OBD - Throttle Position Sensor
TPS out of Synch
Recently, despite having a very
expensively reconditioned autobox, my Cosworth started to thump slightly into
gear. The engine, normally sweet as silk at idle, also started to sulk, idling
strongly and causing a lurch when selecting D from rest. This was not
good; I had a buyer for it and I had boasted about how well the car ran.
I ran a diagnostic using the OBD lead, and sure enough, I found a DTC on the
circuit low input
Wow, bummer. I looked at the DATA page and selected the TPS
sensor. I know from experience that it will show 16.1% when not depressed; other
vehicles, BMWs for example, show 0%, but all our Scorpios have a resting rate of
about 16%. The DATA page showed me the answer;
Ooops; only 4.7%. For the Scorpio, this
is far too low for the rest position.
There was the answer; 4.7% is simply wrong for the Scorpio - the
EECV expects a value of about 16%. What had happened? The EECV had gone out of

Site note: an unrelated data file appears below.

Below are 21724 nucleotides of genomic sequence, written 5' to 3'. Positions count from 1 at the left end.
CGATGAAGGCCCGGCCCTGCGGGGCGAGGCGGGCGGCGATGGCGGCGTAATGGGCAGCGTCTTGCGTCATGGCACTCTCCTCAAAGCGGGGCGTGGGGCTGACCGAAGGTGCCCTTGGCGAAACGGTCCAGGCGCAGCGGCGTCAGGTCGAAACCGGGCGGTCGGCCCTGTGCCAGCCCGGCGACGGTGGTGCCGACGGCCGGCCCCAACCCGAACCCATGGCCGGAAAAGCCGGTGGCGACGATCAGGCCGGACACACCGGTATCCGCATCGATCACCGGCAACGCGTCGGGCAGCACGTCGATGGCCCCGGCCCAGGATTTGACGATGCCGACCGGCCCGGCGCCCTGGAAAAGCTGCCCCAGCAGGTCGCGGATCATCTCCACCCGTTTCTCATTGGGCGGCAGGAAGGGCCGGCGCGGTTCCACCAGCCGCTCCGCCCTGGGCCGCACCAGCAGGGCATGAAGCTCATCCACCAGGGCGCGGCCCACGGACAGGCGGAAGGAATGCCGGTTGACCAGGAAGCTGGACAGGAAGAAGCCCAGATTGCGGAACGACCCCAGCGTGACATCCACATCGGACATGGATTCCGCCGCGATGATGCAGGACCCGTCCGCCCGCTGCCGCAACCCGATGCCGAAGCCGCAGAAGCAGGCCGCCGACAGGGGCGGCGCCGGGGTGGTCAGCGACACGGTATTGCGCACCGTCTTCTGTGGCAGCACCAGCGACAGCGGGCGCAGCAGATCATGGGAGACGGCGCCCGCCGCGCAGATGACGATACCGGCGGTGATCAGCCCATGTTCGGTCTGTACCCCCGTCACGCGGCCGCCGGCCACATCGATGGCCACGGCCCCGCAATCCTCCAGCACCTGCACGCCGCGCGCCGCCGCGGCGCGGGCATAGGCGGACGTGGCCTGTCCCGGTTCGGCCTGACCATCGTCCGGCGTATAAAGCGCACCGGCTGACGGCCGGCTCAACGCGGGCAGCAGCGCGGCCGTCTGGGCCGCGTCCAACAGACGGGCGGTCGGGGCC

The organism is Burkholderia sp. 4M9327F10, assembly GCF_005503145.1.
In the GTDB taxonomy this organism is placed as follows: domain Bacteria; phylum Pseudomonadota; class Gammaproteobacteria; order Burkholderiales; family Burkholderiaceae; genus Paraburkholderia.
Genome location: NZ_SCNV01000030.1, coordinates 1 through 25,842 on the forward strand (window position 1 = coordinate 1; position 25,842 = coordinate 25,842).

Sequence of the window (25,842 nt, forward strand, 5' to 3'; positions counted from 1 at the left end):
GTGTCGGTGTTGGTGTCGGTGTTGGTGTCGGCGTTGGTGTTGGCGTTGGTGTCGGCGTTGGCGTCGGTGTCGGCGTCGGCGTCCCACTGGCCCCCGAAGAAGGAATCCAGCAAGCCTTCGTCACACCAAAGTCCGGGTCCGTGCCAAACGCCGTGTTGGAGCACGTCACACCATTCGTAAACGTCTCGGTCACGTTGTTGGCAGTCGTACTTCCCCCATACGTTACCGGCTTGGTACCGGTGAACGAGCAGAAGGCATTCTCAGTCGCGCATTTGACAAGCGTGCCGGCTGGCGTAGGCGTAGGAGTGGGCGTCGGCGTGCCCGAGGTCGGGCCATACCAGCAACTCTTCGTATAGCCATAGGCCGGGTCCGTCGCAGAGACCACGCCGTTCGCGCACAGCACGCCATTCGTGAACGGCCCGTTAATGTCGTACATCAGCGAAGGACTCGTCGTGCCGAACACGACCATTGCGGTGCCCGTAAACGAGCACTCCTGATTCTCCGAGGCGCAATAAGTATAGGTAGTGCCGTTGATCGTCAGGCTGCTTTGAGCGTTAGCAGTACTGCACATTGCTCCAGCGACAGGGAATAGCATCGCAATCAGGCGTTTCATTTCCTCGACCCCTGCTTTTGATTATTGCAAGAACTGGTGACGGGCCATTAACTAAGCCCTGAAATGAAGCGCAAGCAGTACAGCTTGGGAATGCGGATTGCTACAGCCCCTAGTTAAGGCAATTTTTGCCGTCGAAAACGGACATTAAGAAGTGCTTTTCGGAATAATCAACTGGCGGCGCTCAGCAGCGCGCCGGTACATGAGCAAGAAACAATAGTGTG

'synch' with the TPS. This happens from time to time; perhaps the throttle had
inadvertently been pressed when turning on the ignition, or perhaps there was
radio interference. Whatever the reason, this was the cause of both the poor
idle and the thumping gears. The TPS is an input for gear changes and fuelling,
so both functions would have been effected by the faulty initial position
recorded by the EECV. Somehow, both had to be re-synchronised to the correct
Luckily, I knew how. The TPS - and all the other sensors
of variable output - can be reset to base by the simple method of disconnecting
the battery for half-a-minute. Be prepared for awful running, perhaps stalling
for a few moments afterward because all of the fuelling parameters have to be
relearned - but once that has happened within a few minutes the idle will smooth
out and the auto gearchanges would be like silk once more. Make sure you have
your radio codes, though. If you haven't, someone on the Forum or the List will
be able to get them for you.
I disconnected the battery, checked
the TPS connector for both bright connections and the presence of the special
grease - both okay, then I reconnected the battery. Then I popped the OBD lead
back into the plug and checked the TPS - yes; 16.1%, the normal for my Scorpio.
A quick test drive confirmed that normal idle and perfect gear changes were
restored. This is a very worthwhile check to carry out if you experience a poor
idle and bad gearchanges.